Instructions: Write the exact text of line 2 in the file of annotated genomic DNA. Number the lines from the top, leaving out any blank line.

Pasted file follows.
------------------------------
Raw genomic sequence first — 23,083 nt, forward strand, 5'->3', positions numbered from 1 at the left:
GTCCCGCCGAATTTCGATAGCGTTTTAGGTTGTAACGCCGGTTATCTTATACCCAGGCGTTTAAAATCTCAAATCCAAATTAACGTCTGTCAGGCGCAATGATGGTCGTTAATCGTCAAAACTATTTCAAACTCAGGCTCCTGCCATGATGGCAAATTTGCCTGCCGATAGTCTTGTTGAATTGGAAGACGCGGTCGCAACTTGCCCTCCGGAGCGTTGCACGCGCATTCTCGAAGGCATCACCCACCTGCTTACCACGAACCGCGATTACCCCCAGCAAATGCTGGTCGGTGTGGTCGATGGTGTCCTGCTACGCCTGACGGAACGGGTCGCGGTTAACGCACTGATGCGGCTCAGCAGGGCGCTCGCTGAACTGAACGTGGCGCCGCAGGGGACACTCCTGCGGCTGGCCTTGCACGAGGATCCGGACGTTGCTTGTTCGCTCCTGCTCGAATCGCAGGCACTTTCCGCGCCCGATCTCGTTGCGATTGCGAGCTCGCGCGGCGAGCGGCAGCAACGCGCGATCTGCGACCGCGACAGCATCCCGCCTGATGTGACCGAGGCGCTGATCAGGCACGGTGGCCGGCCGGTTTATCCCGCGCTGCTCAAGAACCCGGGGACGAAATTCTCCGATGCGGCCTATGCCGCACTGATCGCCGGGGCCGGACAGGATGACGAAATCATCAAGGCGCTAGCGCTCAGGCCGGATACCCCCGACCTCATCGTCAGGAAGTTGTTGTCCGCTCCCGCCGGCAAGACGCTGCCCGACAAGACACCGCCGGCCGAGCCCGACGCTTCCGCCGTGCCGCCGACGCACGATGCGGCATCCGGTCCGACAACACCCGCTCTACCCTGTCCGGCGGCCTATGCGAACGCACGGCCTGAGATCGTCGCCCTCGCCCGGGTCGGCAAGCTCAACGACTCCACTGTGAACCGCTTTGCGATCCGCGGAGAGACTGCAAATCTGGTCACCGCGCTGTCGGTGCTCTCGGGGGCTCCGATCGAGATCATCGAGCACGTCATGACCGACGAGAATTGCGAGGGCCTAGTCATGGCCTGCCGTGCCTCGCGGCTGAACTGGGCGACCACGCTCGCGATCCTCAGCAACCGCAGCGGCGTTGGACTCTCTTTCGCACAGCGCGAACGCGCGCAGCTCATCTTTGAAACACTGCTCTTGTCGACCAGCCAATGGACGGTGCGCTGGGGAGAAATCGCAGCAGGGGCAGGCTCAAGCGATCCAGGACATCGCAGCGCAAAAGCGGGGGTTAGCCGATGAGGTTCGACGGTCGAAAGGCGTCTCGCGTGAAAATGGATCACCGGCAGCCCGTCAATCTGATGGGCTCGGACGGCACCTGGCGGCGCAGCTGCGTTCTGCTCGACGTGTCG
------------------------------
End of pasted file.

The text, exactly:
GTCCCGCCGAATTTCGATAGCGTTTTAGGTTGTAACGCCGGTTATCTTATACCCAGGCGTTTAAAATCTCAAATCCAAATTAACGTCTGTCAGGCGCAATGATGGTCGTTAATCGTCAAAACTATTTCAAACTCAGGCTCCTGCCATGATGGCAAATTTGCCTGCCGATAGTCTTGTTGAATTGGAAGACGCGGTCGCAACTTGCCCTCCGGAGCGTTGCACGCGCATTCTCGAAGGCATCACCCACCTGCTTACCACGAACCGCGATTACCCCCAGCAAATGCTGGTCGGTGTGGTCGATGGTGTCCTGCTACGCCTGACGGAACGGGTCGCGGTTAACGCACTGATGCGGCTCAGCAGGGCGCTCGCTGAACTGAACGTGGCGCCGCAGGGGACACTCCTGCGGCTGGCCTTGCACGAGGATCCGGACGTTGCTTGTTCGCTCCTGCTCGAATCGCAGGCACTTTCCGCGCCCGATCTCGTTGCGATTGCGAGCTCGCGCGGCGAGCGGCAGCAACGCGCGATCTGCGACCGCGACAGCATCCCGCCTGATGTGACCGAGGCGCTGATCAGGCACGGTGGCCGGCCGGTTTATCCCGCGCTGCTCAAGAACCCGGGGACGAAATTCTCCGATGCGGCCTATGCCGCACTGATCGCCGGGGCCGGACAGGATGACGAAATCATCAAGGCGCTAGCGCTCAGGCCGGATACCCCCGACCTCATCGTCAGGAAGTTGTTGTCCGCTCCCGCCGGCAAGACGCTGCCCGACAAGACACCGCCGGCCGAGCCCGACGCTTCCGCCGTGCCGCCGACGCACGATGCGGCATCCGGTCCGACAACACCCGCTCTACCCTGTCCGGCGGCCTATGCGAACGCACGGCCTGAGATCGTCGCCCTCGCCCGGGTCGGCAAGCTCAACGACTCCACTGTGAACCGCTTTGCGATCCGCGGAGAGACTGCAAATCTGGTCACCGCGCTGTCGGTGCTCTCGGGGGCTCCGATCGAGATCATCGAGCACGTCATGACCGACGAGAATTGCGAGGGCCTAGTCATGGCCTGCCGTGCCTCGCGGCTGAACTGGGCGACCACGCTCGCGATCCTCAGCAACCGCAGCGGCGTTGGACTCTCTTTCGCACAGCGCGAACGCGCGCAGCTCATCTTTGAAACACTGCTCTTGTCGACCAGCCAATGGACGGTGCGCTGGGGAGAAATCGCAGCAGGGGCAGGCTCAAGCGATCCAGGACATCGCAGCGCAAAAGCGGGGGTTAGCCGATGAGGTTCGACGGTCGAAAGGCGTCTCGCGTGAAAATGGATCACCGGCAGCCCGTCAATCTGATGGGCTCGGACGGCACCTGGCGGCGCAGCTGCGTTCTGCTCGACGTGTCG